|Continuants: temporally extended entities as opposed to events or occurrences. There is a debate about whether continuants themselves can have temporal parts. See also endurantism, perdurantism, ontology, person, four-dimensionalism.|
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Continuant/Broad: has no temporal parts, only spatial parts - Contrast: Event: spatial and temporal parts - Continuant: E.g. human - Point: that is why he is able to change - ((s) otherwise question of whether he remains the same) - Contrast: Occurrence/Broad: event - event cannot change - ((s) human (continuant) can grow old - event cannot grow old.)
Continuants/SimonsVsFour-Dimensionalism: things that can have mass are continuants - and they are used in the argument of the RT that nothing which has a mass can be accelerated beyond the speed of light.
Continuants/Locke: constant clusters of matter - cannot lose or gain any parts - SimonsVsLocke
Temporal Part/Continuants/Mereology/SimonsVsAll: Thesis even continuants can have temporal parts - i.e. they are not mereologically constant, but mereologically variable - Simons Thesis: continuants can also have an interrupted existence.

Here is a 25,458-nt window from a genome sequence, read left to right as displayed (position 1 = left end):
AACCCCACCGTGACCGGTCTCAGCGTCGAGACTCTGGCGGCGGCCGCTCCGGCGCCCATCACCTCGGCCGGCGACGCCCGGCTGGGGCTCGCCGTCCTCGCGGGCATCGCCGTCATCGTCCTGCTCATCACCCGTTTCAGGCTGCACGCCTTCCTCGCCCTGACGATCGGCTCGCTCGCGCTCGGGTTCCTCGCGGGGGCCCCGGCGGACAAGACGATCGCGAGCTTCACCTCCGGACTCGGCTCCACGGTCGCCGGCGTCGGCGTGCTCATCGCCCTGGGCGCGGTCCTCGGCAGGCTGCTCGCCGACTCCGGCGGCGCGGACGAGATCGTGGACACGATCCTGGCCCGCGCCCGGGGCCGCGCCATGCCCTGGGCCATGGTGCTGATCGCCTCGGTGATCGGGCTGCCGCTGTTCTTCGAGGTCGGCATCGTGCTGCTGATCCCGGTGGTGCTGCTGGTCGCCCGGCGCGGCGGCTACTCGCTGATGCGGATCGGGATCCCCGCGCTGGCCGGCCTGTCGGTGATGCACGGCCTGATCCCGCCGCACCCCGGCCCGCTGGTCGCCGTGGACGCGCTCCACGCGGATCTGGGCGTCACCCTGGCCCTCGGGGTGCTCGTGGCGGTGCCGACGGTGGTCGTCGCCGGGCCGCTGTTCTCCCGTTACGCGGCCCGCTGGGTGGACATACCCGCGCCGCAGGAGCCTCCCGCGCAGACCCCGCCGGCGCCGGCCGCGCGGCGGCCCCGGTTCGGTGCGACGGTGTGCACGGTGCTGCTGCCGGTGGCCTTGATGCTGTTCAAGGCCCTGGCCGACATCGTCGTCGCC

Continuants/Simons: not all have to be material things: e.g. smile, nodes, waves: they are rather disruptions of material things.
Def Coincidence/Continuants/Simons: coincidence predicate: CTD5 a <
Continuant/ChisholmVsAll: Thesis: is mereologically constant - mereologically variable continuants are not really primary substances, but rather logical constructions of mereologically constant continuants - organisms only constructions.
Event/Continuants/Simons: Event: Here, a formula like "a I 350
Continuant/Simons: events happen to a person and are called their life (life story). Context: not all events of a life are causally connected - Solution: genetic identity (gene-identical): i.e. all events involve a single continuant.
Continuant/Temporal Relationship/Simons: it is not the continuant, which belongs together, but his life story - HumeVsContinuants, RussellVsContinuants: reduction to events, continuants mere clothesline - whether a continuant exists depends on whether there is a life story to it -" I 353 Simons: nothing maintains their continuous existence.
Parts Oxford New York 1987